To make the problems worse, at harvest time the wine region was hit with the remnants of Hurricane Florence which caused catastrophic inland flooding and hit right at harvest time. Because of all the rain some wineries lost their entire crop and others were severely impacted. Some grapes were harvested but 2018 will go down as one of the worse years for Virginia grape growers and wineries.

Now is a good time to visit your favorite Virginia winery and show your support. Those wineries who have accumulated a good inventory from previous years should be ok, but others may not make it to 2020.

For our November road trip, we headed west to the Shenandoah Valley and Old Valley Pike. Making this trip in November is the perfect time of year as the leaves are beginning to change color and the cool days make for crystal clear skies. Even though fall is the best time for this road trip, it is still enjoyable at any other time of the year.

Old Valley Pike is Route 11 running from Strasburg south to Harrisonburg. Our favorite section is from Strasburg to Mount Jackson. There are several small towns to explore and many fine establishments to dine and spend the night. Most of the traffic travelling north and south will be on Interstate 81 which runs parallel to Route 11 leaving little traffic to compete with.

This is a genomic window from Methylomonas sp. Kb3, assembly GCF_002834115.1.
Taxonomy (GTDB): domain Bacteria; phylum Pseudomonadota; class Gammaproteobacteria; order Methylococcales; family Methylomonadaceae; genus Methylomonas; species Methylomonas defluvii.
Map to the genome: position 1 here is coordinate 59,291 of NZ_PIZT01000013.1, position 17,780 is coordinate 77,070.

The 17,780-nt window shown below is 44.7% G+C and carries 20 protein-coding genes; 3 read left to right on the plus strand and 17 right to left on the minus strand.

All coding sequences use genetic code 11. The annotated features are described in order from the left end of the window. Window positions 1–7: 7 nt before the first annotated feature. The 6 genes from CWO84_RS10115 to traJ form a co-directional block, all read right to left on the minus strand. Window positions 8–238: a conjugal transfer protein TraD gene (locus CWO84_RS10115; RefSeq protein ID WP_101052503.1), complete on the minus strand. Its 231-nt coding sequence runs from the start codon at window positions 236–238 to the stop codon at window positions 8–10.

One of the great things about this road trip is that you don’t have to retrace your steps. Taking I-66 and Route 55 from northern Virginia to Strasburg is an easy and fast trip, depending on traffic. Coming back is the scenic drive on the Edinburg Turnpike, over the mountain into Luray, over the next mountains into Sperryville and Rappahannock County.

As is every December, we stayed home to explore our wonderful city of Alexandria. There is much happening in our town as the waterfront continues to be developed and new businesses come to town. The arrival of the tall ship Providence is eagerly anticipated this spring as Alexandria’s sailing ambassador. Where ever your destination takes you, make it a memorable road trip.